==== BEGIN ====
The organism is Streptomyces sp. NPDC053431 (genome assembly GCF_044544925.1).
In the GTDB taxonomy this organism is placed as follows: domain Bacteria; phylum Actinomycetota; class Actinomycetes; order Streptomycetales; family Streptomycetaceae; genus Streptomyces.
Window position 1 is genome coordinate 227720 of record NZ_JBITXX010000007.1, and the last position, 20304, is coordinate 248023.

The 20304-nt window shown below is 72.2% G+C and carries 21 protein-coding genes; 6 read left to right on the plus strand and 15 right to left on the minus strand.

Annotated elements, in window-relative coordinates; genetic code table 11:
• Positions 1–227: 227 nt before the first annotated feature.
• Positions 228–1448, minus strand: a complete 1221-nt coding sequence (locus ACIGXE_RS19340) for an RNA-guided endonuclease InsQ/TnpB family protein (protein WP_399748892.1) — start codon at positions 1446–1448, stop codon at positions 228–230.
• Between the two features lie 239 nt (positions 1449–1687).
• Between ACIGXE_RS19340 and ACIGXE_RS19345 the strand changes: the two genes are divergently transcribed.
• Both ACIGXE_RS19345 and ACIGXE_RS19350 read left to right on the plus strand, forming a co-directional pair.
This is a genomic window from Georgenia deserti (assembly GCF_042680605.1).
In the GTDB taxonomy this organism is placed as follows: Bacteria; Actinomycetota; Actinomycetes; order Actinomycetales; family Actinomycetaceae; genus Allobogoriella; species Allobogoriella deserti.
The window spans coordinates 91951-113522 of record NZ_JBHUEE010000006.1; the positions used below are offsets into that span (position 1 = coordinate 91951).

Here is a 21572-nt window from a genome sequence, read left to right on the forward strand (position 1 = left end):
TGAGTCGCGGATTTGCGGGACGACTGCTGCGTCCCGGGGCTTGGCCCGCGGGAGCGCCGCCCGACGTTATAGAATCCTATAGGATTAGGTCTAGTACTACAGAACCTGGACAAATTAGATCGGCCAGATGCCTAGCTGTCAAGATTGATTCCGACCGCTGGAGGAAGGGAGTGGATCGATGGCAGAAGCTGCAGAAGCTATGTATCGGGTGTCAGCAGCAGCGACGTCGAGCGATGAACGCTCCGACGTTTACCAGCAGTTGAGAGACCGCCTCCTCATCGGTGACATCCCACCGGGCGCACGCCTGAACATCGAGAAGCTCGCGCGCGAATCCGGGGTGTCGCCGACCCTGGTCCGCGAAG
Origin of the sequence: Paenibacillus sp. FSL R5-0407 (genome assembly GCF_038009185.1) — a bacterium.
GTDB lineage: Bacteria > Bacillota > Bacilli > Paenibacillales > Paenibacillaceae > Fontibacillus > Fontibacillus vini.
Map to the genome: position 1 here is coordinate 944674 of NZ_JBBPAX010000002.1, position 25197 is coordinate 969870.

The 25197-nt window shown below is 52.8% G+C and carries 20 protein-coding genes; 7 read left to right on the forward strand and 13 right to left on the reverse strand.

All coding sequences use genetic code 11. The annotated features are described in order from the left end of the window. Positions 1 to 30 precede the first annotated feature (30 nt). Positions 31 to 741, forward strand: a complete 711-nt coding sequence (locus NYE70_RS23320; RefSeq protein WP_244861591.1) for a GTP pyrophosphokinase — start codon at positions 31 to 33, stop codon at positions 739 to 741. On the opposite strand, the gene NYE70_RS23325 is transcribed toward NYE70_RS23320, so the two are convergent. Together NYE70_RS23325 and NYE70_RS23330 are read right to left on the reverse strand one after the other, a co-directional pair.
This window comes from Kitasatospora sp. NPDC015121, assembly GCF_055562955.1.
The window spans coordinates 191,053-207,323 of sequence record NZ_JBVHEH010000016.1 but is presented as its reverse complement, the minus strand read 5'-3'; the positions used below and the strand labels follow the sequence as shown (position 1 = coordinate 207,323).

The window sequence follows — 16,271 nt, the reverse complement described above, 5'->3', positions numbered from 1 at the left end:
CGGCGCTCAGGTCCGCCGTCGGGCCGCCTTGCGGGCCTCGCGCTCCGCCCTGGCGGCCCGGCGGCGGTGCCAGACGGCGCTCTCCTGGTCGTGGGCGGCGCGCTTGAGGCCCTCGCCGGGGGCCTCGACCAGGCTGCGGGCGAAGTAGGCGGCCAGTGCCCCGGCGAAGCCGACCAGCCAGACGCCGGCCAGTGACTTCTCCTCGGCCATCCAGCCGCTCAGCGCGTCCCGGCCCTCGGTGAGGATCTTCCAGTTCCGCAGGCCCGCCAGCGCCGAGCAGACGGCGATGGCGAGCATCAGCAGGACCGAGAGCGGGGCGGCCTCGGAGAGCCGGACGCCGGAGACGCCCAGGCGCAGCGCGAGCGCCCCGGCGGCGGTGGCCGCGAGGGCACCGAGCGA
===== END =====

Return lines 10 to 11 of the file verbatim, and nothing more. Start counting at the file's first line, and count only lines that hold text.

• Both ACIGXE_RS19345 and ACIGXE_RS19350 read left to right on the plus strand, forming a co-directional pair.
This is a genomic window from Georgenia deserti (assembly GCF_042680605.1).